Newton’s law of cooling is pretty intuitive. To put it in the context of your example, it states the following: If the temperature of the air in your incubator is much greater than the temperature of your egg box, heat will flow from the air in the incubator to the air in your egg box very quickly. If the air temp in the incubator is slightly higher than the temp in your egg box, heat transfer will be slower. If the air temp in your incubator is the same as the air temp in your egg box, then no heat will be transferred between the 2.
The last thing to keep in mind before continuing is that a heat transfer is not exactly the same thing as an increase in temperature. Since nothing is boiling or freezing in your systems, we can say that Q=m*c*ΔT, where Q is the heat added to a system, m is the mass of the system, c is the specific heat (heat capacity) of the system, and ΔT is the temperature increase of the system. An example to illustrate the difference between heat addition and temperature increase is as follows: system 1 has a mass of 1lb, and system 2 has a mass of 2lb. The heat capacity of both systems is equivalent. If the same amount of Q is added to both systems, then the temperature increase seen by the first system will be twice as large as the temperature increase seen by the second system.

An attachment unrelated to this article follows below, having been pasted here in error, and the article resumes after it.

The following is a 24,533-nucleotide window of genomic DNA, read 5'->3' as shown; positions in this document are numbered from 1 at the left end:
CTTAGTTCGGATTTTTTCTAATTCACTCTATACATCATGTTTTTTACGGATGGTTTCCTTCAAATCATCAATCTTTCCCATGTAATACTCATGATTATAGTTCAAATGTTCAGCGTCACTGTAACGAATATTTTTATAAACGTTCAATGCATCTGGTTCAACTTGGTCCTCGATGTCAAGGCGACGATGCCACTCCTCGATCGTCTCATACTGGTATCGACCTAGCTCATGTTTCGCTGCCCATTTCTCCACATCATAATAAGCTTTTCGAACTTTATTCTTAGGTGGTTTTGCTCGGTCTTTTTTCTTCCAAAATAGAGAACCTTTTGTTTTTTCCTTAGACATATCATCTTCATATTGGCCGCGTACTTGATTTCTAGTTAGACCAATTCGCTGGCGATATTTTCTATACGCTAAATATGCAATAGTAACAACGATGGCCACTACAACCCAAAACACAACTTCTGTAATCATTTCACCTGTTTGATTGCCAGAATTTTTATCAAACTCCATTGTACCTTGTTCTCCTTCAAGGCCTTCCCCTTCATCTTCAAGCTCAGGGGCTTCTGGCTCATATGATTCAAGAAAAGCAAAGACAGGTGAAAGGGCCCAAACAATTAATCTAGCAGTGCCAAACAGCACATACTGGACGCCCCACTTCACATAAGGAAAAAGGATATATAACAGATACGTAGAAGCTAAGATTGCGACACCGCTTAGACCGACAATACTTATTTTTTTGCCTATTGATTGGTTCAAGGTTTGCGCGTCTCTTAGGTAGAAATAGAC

Now lets consider the set‐up that you have. The first step is to break it down into systems that we can analyze separately. In your case, one system is the air inside the incubator, and another system is the humid air inside the egg box. We could define the heating element as a separate system, but that will complicate things a little more, so lets consider it to be part of the system that consists of the air inside your incubator.